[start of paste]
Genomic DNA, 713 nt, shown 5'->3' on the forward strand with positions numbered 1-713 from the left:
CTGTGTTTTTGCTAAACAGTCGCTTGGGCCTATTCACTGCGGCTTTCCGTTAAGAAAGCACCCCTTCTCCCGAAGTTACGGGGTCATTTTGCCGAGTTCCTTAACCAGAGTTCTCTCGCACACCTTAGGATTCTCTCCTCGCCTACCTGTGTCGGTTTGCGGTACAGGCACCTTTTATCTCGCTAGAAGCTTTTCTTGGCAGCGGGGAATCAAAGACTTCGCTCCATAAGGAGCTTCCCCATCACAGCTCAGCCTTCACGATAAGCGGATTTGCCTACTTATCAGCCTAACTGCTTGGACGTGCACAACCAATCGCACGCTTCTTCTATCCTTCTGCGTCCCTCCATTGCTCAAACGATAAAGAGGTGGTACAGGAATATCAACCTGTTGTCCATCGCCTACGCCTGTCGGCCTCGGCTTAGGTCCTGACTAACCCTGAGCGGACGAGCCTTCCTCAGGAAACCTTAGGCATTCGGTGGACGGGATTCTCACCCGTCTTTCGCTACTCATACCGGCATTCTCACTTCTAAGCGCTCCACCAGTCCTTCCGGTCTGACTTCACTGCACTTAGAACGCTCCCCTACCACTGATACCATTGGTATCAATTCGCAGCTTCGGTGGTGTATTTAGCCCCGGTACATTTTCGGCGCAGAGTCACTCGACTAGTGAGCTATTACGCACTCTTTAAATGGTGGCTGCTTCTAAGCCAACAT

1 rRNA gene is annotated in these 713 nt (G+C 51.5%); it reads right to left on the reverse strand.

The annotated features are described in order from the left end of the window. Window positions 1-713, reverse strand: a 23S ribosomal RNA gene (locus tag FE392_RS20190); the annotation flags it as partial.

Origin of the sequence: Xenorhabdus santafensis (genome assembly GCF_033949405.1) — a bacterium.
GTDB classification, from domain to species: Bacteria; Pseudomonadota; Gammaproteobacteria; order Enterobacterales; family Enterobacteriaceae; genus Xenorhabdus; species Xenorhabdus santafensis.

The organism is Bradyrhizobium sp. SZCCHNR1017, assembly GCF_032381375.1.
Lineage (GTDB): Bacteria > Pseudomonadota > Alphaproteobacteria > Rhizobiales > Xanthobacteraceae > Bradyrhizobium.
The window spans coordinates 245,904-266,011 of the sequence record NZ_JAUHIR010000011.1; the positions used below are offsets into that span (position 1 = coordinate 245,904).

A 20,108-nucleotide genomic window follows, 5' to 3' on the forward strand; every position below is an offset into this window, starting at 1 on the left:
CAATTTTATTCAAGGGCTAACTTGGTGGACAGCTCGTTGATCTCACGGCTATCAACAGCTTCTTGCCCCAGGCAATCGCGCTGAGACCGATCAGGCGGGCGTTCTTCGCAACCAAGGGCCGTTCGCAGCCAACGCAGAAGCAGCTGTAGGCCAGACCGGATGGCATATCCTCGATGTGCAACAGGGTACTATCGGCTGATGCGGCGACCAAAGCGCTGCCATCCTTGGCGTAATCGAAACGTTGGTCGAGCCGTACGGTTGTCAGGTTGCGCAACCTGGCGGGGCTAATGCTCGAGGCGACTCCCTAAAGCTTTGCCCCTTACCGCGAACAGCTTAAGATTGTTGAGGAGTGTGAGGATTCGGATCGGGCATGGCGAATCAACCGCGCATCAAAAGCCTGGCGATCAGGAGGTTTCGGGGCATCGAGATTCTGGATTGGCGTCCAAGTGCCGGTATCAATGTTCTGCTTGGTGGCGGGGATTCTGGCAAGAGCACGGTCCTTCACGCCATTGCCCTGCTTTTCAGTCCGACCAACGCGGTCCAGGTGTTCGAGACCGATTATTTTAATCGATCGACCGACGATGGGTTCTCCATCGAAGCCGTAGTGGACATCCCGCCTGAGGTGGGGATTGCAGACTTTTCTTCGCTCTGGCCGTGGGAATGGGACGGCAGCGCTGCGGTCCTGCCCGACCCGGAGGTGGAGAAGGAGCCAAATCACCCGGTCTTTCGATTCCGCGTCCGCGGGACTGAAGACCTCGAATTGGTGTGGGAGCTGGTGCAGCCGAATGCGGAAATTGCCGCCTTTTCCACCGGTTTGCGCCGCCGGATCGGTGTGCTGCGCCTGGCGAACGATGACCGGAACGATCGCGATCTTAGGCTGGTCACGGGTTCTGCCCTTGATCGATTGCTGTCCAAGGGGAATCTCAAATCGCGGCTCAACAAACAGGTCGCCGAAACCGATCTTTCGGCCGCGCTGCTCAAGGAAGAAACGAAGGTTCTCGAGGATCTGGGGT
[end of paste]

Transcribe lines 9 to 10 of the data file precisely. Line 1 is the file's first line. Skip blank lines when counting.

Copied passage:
The window spans coordinates 245,904-266,011 of the sequence record NZ_JAUHIR010000011.1; the positions used below are offsets into that span (position 1 = coordinate 245,904).

A 20,108-nucleotide genomic window follows, 5' to 3' on the forward strand; every position below is an offset into this window, starting at 1 on the left: